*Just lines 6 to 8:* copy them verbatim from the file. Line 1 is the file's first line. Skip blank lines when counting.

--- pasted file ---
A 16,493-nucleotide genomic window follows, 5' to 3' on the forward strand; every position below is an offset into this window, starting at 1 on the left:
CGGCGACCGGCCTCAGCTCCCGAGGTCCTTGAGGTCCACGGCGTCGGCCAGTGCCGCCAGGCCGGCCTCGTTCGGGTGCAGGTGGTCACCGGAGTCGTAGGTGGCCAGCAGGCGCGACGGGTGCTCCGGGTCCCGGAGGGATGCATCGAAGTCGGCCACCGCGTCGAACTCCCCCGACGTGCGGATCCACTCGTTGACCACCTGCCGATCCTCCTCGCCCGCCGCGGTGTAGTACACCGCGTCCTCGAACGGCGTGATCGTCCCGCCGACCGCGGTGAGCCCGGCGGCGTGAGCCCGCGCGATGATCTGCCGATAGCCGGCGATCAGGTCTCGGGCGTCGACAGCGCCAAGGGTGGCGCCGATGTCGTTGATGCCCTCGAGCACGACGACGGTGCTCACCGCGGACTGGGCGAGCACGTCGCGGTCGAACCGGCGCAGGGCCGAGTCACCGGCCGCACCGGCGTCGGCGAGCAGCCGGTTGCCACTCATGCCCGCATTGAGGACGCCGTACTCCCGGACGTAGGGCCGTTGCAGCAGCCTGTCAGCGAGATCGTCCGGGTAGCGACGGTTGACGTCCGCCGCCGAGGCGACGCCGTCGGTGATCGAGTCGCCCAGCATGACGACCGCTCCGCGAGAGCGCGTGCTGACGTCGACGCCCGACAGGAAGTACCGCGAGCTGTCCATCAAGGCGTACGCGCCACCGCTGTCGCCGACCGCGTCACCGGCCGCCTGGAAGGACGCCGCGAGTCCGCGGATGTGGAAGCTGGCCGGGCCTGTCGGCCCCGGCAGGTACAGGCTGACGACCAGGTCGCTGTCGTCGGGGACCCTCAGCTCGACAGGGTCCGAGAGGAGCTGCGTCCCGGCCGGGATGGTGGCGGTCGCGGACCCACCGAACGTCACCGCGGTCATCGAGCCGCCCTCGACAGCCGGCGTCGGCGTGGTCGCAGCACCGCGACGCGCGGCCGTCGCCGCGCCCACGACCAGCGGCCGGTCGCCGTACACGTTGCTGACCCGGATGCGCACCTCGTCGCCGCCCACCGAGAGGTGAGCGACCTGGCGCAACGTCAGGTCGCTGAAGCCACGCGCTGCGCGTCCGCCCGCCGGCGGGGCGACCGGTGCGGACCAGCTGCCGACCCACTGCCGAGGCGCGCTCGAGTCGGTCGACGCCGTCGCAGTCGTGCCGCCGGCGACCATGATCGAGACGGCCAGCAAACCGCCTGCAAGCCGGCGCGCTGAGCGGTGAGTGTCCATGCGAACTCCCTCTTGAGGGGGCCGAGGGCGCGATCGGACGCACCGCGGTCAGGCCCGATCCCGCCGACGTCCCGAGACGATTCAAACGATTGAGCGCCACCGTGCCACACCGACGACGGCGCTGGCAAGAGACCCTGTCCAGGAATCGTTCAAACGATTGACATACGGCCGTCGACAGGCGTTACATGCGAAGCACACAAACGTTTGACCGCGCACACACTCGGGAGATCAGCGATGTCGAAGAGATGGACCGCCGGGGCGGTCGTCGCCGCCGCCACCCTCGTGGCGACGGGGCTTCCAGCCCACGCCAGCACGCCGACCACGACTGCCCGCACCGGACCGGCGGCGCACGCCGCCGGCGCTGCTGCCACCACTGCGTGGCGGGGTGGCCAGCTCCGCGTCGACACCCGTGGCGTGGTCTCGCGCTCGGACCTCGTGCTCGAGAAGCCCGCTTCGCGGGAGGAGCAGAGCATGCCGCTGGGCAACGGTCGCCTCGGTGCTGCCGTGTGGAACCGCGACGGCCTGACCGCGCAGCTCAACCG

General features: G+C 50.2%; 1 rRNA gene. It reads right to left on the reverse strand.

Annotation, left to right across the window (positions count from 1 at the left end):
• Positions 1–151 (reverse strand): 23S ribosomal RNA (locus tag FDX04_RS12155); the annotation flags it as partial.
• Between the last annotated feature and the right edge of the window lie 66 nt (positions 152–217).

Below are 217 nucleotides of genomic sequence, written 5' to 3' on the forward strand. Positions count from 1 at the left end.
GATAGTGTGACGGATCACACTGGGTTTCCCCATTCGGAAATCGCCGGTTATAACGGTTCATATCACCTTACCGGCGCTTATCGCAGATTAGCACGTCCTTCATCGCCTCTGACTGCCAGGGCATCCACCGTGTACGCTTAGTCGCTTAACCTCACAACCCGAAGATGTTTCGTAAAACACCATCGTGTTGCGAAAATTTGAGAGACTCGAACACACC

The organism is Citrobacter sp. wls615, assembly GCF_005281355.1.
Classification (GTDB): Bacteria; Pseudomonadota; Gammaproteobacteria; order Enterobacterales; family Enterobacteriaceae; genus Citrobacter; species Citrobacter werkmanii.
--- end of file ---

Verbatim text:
• Between the last annotated feature and the right edge of the window lie 66 nt (positions 152–217).

Below are 217 nucleotides of genomic sequence, written 5' to 3' on the forward strand. Positions count from 1 at the left end.
GATAGTGTGACGGATCACACTGGGTTTCCCCATTCGGAAATCGCCGGTTATAACGGTTCATATCACCTTACCGGCGCTTATCGCAGATTAGCACGTCCTTCATCGCCTCTGACTGCCAGGGCATCCACCGTGTACGCTTAGTCGCTTAACCTCACAACCCGAAGATGTTTCGTAAAACACCATCGTGTTGCGAAAATTTGAGAGACTCGAACACACC